And so it has been, and so it is written


As terrifying as it is to see your piece come to life, I am thoroughly proud of what I have achieved. In order to take part in the piece, I asked prospective audience members to supply me with an email address that I could send the link and instructions to. I then instructed the group to meet outside the library 15 minutes prior to the performance time to receive their prop pack, which contained a white mask, some blu tac, a marker pen, a card with a fact written on it, and a blank piece of card.

Upon starting the piece, I followed the group round the library, taking notice of looks and remarks by other library users. I realised that the group wasn’t exactly in sync due to a lag when they had pressed play, though was still happy with the effect I was creating.

When the piece started, the majority of the people I saw looking at the performers didn’t remark, just stared. Halfway through the piece when the performers put on the masks however, the reactions changed dramatically. People began to appear visibly unnerved by the performance, as though the masks added an extra factor.

One problem that the performers came across was an error in timing. Part of the performance included standing on the first floor landing, facing the glass and holing a card with a fact written on it. I then asked the performers to stick the card onto the wall and walk downstairs where they would be given another instruction. Due to an error on my part, the timing was wrong and they were given their next instruction as they walked down the stairs, meaning that when they arrive to the bottom floor to do their first task, they were being fed a new instruction. Although I had listened to the tack in the library, I can only assume that as the writer I knew what was coming next and so started walking downstairs earlier than told to. This meant that the timings seemed to work well for me, but didn’t for the performers.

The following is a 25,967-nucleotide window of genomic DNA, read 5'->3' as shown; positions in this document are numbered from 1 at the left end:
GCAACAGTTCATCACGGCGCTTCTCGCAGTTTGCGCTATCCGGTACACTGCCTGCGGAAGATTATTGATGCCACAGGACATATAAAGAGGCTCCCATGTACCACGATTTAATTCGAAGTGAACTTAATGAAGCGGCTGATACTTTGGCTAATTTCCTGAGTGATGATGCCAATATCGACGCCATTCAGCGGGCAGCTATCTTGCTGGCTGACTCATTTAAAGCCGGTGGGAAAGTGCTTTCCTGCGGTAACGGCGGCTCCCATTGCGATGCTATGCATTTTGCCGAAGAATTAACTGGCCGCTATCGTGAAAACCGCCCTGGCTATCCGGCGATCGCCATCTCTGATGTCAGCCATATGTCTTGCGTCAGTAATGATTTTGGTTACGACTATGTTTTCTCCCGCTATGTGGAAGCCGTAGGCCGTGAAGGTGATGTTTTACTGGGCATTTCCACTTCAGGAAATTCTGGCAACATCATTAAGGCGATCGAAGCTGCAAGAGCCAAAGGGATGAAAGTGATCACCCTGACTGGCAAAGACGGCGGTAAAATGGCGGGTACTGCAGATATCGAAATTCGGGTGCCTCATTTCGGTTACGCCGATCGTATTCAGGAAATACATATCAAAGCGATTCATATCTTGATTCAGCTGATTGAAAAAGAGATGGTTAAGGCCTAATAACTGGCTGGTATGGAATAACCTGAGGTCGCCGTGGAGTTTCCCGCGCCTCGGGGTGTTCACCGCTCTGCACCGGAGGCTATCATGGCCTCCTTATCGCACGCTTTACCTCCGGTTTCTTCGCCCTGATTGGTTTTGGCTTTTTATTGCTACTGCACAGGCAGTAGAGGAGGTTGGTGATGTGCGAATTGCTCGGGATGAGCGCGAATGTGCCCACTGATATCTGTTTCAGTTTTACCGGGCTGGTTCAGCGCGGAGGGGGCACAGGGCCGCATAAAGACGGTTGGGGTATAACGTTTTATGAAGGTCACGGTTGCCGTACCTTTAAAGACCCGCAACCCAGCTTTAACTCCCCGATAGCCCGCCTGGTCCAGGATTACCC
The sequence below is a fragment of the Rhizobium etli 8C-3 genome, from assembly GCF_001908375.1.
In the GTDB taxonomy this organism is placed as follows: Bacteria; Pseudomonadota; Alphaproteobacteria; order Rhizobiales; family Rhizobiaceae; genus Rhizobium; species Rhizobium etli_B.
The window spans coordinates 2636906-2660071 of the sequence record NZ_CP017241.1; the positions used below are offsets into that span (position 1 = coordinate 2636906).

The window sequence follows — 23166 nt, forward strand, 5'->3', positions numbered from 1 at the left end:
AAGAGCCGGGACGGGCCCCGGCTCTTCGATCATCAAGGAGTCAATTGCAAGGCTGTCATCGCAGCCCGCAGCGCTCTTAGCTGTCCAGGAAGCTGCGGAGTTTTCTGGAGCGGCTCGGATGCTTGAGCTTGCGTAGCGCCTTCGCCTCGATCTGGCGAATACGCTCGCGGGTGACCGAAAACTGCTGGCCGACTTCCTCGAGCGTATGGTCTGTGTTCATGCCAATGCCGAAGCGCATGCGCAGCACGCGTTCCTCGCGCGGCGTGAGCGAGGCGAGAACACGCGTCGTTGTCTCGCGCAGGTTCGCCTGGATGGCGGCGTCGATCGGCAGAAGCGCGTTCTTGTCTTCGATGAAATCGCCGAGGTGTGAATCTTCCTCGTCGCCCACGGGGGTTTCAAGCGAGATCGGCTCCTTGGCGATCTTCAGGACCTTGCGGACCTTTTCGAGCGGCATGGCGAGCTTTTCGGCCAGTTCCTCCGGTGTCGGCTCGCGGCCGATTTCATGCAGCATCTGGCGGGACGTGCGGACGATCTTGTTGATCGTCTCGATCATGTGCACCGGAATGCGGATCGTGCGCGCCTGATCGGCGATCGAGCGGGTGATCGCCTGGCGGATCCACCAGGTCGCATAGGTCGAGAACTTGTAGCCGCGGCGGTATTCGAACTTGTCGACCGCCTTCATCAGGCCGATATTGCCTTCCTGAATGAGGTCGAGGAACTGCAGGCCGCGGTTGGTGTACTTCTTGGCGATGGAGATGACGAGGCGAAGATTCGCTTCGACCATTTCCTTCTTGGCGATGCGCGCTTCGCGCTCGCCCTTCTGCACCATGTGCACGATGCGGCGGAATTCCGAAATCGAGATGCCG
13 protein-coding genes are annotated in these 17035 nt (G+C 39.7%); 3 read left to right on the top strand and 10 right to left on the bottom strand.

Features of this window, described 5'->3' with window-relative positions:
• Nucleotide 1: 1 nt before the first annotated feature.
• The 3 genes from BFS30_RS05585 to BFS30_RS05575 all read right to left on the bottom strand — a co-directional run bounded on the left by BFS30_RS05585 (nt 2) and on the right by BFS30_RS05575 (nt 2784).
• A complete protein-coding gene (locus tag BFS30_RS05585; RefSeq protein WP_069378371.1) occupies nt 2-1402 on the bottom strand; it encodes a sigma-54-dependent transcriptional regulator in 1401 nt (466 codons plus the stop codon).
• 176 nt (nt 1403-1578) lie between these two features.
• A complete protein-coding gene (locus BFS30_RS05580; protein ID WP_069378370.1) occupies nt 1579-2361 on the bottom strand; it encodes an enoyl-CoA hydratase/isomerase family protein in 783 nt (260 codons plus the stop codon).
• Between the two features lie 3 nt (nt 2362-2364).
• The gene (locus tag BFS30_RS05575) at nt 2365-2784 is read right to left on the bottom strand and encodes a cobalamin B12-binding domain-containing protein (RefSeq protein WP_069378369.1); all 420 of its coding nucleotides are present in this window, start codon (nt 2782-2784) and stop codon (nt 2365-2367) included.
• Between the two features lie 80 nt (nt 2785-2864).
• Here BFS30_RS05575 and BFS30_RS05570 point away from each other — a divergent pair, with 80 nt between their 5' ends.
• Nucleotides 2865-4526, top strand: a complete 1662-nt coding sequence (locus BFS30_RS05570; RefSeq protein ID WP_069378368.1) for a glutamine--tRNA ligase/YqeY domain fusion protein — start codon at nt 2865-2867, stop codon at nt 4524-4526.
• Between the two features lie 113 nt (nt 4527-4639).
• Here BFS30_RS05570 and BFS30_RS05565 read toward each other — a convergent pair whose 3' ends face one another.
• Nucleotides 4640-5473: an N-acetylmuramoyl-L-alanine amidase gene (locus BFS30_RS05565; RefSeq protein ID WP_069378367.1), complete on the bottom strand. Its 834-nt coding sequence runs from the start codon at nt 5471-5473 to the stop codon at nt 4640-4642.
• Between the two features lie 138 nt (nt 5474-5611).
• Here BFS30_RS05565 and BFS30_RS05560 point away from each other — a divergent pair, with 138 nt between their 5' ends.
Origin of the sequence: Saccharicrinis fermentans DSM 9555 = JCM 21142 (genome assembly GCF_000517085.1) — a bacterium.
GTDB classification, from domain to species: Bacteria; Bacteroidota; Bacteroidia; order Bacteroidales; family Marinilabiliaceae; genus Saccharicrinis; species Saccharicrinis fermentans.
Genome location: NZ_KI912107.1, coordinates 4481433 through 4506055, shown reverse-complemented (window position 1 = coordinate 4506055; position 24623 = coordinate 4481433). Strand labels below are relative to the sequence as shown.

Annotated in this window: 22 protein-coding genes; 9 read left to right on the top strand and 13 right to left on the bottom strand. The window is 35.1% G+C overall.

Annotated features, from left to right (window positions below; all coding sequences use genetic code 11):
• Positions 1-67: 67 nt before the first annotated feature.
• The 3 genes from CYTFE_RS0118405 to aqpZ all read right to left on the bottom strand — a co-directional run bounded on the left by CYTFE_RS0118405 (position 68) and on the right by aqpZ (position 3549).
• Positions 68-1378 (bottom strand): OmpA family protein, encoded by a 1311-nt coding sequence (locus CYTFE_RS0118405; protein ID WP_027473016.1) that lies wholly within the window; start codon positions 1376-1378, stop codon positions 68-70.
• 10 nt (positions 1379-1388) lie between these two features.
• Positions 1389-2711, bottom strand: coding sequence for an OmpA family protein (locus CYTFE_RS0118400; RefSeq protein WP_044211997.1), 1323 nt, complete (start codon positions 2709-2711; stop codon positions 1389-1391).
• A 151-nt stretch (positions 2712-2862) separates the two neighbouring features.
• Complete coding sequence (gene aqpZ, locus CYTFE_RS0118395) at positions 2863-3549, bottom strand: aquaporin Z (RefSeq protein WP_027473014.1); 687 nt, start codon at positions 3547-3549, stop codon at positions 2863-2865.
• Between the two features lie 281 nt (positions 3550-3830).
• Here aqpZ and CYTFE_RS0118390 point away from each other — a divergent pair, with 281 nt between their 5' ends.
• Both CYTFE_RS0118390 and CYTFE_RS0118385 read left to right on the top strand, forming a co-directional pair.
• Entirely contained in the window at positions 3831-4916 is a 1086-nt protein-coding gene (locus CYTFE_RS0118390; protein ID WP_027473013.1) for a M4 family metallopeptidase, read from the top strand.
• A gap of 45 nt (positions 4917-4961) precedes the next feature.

The piece ended with all performers standing in the entrance to the library, wearing a mask and holding up a on which they had written their passion. As a person watching the performance the visual effect was strong and I noticed a large number of people staring and commenting to their friends. My favourite comment, though I can only apologise to the man that made it, was said to the library desk and went something along the lines of ‘Are the people wearing the masks doing some sort of drama thing? Well I don’t think it’s very entertaining at all. In fact it’s bloody freaky and disgusting, you shouldn’t have let them do it in here.’. Though meant as criticism, I took the comment as a compliment. The aim of my piece was to make people notice, not just my performance, but anything in the library and the fact that this man felt moved enough to make a complaint, I consider to be high praise.

I thoroughly enjoyed making and watching the piece, and have since been inspired to take part in small pieces of performance art and demonstrations throughout Lincoln.

Rebecca Baines. This is how the library will see me from now on.


Posted: May 13th, 2013